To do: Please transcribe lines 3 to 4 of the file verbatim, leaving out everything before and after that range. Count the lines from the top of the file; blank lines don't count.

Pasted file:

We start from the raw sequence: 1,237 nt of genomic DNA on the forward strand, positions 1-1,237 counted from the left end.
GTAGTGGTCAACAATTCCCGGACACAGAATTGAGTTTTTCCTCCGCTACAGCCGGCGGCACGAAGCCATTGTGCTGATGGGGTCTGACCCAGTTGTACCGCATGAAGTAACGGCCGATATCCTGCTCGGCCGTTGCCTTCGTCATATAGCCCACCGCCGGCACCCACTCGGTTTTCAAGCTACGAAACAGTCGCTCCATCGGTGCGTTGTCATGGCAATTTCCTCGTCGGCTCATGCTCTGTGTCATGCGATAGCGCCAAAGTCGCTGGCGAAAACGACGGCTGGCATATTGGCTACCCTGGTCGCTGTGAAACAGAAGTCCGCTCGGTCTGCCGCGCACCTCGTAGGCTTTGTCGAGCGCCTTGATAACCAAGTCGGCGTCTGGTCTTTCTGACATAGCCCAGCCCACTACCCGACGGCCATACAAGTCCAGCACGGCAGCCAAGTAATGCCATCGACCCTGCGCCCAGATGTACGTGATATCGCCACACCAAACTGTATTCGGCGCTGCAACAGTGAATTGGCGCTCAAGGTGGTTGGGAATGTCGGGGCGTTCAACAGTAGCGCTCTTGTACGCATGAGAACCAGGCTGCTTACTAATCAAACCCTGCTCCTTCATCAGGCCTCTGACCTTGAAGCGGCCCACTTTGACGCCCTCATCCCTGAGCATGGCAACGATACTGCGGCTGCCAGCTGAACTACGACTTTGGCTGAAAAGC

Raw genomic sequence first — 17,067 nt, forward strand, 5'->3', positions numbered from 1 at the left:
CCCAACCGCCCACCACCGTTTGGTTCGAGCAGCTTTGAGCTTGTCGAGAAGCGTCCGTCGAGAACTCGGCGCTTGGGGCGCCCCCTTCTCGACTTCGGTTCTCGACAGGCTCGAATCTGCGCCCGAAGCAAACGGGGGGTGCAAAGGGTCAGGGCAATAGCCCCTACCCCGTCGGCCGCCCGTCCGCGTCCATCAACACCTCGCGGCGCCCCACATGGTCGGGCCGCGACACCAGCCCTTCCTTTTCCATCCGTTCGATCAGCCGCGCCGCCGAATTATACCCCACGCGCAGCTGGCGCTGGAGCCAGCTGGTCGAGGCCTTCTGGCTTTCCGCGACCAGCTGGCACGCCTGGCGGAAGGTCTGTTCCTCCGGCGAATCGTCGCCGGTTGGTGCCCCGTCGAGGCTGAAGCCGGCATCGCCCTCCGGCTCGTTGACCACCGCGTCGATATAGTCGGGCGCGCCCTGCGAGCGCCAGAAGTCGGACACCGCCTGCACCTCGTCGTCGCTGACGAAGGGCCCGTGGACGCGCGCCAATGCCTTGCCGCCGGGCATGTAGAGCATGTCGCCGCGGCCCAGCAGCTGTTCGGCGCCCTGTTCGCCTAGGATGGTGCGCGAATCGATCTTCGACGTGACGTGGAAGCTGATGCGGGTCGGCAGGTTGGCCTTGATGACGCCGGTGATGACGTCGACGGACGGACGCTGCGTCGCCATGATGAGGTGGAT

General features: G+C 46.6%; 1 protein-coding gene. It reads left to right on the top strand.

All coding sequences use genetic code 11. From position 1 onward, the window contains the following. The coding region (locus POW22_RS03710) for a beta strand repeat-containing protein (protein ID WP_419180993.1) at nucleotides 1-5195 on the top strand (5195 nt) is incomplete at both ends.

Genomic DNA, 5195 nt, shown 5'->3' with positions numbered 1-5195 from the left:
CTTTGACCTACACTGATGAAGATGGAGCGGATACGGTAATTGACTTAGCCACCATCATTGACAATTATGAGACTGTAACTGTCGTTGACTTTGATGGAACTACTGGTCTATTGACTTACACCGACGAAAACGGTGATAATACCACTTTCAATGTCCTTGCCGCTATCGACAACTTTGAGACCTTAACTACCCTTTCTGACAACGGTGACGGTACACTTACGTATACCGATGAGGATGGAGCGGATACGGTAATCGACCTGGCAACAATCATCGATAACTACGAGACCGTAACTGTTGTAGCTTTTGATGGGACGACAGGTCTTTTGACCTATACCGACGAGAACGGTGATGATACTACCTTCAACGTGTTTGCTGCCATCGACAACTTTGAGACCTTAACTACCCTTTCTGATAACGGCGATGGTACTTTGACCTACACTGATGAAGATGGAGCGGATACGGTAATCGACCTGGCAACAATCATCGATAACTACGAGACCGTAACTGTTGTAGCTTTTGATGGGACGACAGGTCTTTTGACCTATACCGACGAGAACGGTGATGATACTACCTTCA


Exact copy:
Raw genomic sequence first — 17,067 nt, forward strand, 5'->3', positions numbered from 1 at the left:
CCCAACCGCCCACCACCGTTTGGTTCGAGCAGCTTTGAGCTTGTCGAGAAGCGTCCGTCGAGAACTCGGCGCTTGGGGCGCCCCCTTCTCGACTTCGGTTCTCGACAGGCTCGAATCTGCGCCCGAAGCAAACGGGGGGTGCAAAGGGTCAGGGCAATAGCCCCTACCCCGTCGGCCGCCCGTCCGCGTCCATCAACACCTCGCGGCGCCCCACATGGTCGGGCCGCGACACCAGCCCTTCCTTTTCCATCCGTTCGATCAGCCGCGCCGCCGAATTATACCCCACGCGCAGCTGGCGCTGGAGCCAGCTGGTCGAGGCCTTCTGGCTTTCCGCGACCAGCTGGCACGCCTGGCGGAAGGTCTGTTCCTCCGGCGAATCGTCGCCGGTTGGTGCCCCGTCGAGGCTGAAGCCGGCATCGCCCTCCGGCTCGTTGACCACCGCGTCGATATAGTCGGGCGCGCCCTGCGAGCGCCAGAAGTCGGACACCGCCTGCACCTCGTCGTCGCTGACGAAGGGCCCGTGGACGCGCGCCAATGCCTTGCCGCCGGGCATGTAGAGCATGTCGCCGCGGCCCAGCAGCTGTTCGGCGCCCTGTTCGCCTAGGATGGTGCGCGAATCGATCTTCGACGTGACGTGGAAGCTGATGCGGGTCGGCAGGTTGGCCTTGATGACGCCGGTGATGACGTCGACGGACGGACGCTGCGTCGCCATGATGAGGTGGAT